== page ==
FDA has finalized guidance on a pilot program that will allow accredited laboratories to carry out premarket testing of medical devices.
The final guidance documents released Thursday feature substantial changes from the draft FDA released for consultation one year ago, including a major expansion of the section explaining what the pilot means for device manufacturers.
- FDA overhauled the guidance after feedback from groups including AdvaMed, which broadly welcomed the pilot but identified the need for additional clarity, details and examples in several parts of the document.
The 2017 reauthorization of the Medical Device User Fee Amendments committed FDA to the creation of the Accreditation Scheme for Conformity Assessment (ASCA) pilot. Through ASCA, the agency is seeking to help build a body of accredited testing laboratories that assess whether devices conform to consensus standards. In doing so, FDA could make conformity testing more consistent and drive international harmonization.
Organizations affected by the voluntary pilot see its potential, with device manufacturing company Cook telling FDA “if the ASCA program can successfully increase confidence in testing, reduce review questions, and reduce review times, we agree that would be highly beneficial.” However, Cook and others foresee barriers to realizing those benefits, leading them to submit lengthy responses to FDA’s call for feedback.
FDA responded with final guidance that diverges significantly from the draft it released last year. The final guidance features an expanded section on the processes and policies for device companies that walks through the steps manufacturers will need to complete to get products tested.
The first step is to select an ASCA-accredited testing laboratory. FDA is advising manufacturers to look at the scope of a laboratory’s accreditation, which is detailed on the ASCA website, when deciding whether a provider is a good fit for a project. The next step is to develop a test plan. FDA said device manufacturers may choose to work with a laboratory to develop a plan. However the plan is devised, the manufacturers should consider all relevant guidelines and the impact of deviations.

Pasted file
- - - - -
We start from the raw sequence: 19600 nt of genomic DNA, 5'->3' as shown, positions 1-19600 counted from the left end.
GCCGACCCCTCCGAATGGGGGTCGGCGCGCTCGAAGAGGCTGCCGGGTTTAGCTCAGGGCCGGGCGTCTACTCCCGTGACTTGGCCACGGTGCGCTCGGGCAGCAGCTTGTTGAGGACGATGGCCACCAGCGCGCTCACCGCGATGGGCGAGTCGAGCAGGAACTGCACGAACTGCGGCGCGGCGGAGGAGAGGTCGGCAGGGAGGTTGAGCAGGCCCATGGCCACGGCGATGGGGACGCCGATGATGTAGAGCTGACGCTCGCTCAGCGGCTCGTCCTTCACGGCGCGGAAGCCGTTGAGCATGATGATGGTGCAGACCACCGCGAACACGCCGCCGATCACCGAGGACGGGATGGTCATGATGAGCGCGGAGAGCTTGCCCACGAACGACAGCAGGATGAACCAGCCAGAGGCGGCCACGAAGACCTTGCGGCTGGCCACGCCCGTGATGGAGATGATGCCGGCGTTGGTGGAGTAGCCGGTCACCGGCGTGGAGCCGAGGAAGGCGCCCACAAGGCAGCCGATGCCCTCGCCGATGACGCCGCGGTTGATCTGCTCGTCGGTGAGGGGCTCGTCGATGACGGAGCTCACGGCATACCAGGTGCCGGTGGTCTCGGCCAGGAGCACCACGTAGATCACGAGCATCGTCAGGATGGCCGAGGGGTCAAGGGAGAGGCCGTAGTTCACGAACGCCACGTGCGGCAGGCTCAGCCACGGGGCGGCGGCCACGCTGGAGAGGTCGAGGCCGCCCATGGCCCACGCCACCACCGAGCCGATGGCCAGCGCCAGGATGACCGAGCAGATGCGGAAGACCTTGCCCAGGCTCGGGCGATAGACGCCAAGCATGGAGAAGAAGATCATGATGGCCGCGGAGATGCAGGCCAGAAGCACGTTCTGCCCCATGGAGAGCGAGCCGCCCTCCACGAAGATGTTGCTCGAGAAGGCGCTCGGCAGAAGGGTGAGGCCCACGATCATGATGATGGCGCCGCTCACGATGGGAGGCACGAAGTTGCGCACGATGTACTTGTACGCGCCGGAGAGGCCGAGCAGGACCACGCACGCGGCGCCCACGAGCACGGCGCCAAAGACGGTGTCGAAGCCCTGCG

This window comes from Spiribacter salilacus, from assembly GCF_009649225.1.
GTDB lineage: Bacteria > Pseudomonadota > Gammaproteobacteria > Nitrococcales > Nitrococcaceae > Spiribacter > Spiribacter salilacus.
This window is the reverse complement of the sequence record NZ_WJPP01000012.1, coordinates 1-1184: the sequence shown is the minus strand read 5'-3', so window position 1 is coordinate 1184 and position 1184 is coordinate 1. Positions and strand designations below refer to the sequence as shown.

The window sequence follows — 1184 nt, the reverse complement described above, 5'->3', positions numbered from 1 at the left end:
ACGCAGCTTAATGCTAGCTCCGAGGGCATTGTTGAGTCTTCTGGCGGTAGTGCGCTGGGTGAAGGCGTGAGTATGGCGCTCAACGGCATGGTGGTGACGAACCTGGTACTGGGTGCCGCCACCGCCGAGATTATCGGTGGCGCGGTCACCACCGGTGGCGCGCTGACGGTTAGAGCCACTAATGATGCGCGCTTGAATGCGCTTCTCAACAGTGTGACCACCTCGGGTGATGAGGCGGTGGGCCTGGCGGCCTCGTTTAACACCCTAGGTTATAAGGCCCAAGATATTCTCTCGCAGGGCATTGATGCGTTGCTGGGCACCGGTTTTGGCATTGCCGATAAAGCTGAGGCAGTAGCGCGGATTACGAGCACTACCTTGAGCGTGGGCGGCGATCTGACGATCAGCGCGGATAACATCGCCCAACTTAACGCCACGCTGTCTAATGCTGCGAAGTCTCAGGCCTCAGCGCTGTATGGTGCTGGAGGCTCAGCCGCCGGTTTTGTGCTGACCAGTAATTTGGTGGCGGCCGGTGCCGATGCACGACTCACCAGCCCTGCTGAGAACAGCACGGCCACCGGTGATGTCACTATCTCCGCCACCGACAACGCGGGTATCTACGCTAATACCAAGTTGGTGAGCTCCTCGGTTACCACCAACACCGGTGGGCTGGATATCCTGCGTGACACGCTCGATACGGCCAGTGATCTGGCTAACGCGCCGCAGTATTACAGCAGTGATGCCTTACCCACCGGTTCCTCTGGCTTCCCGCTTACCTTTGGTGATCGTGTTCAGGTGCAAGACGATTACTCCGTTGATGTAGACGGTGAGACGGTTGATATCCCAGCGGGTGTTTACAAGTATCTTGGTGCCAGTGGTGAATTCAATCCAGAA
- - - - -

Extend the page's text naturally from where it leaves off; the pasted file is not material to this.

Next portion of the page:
Once testing is complete, manufacturers can use the results to support a premarket submission. FDA said manufacturers that use accredited laboratories will still need to document how testing supports premarket authorization and address other relevant information in their submissions. Applicants should include a cover letter containing details of the accredited laboratory used and a declaration of conformity to an FDA-recognized consensus standard.
Other sections of the guidance underwent similarly significant changes between the draft and final versions. For example, FDA has expanded a section on the suspension of ASCA accreditation, notably by adding details of the situations that may lead it to act against a laboratory. The guidance states a suspension may be needed when periodic audits show a laboratory is generating unreliable results.
FDA published the final guidance on the ASCA pilot alongside two related documents. One of the texts is the final guidance on biocompatibility testing of medical devices for the ASCA pilot, while the other addresses the basic safety and essential performance for equipment assessed in the program.
The agency will host a webinar regarding the guidances on Oct. 22.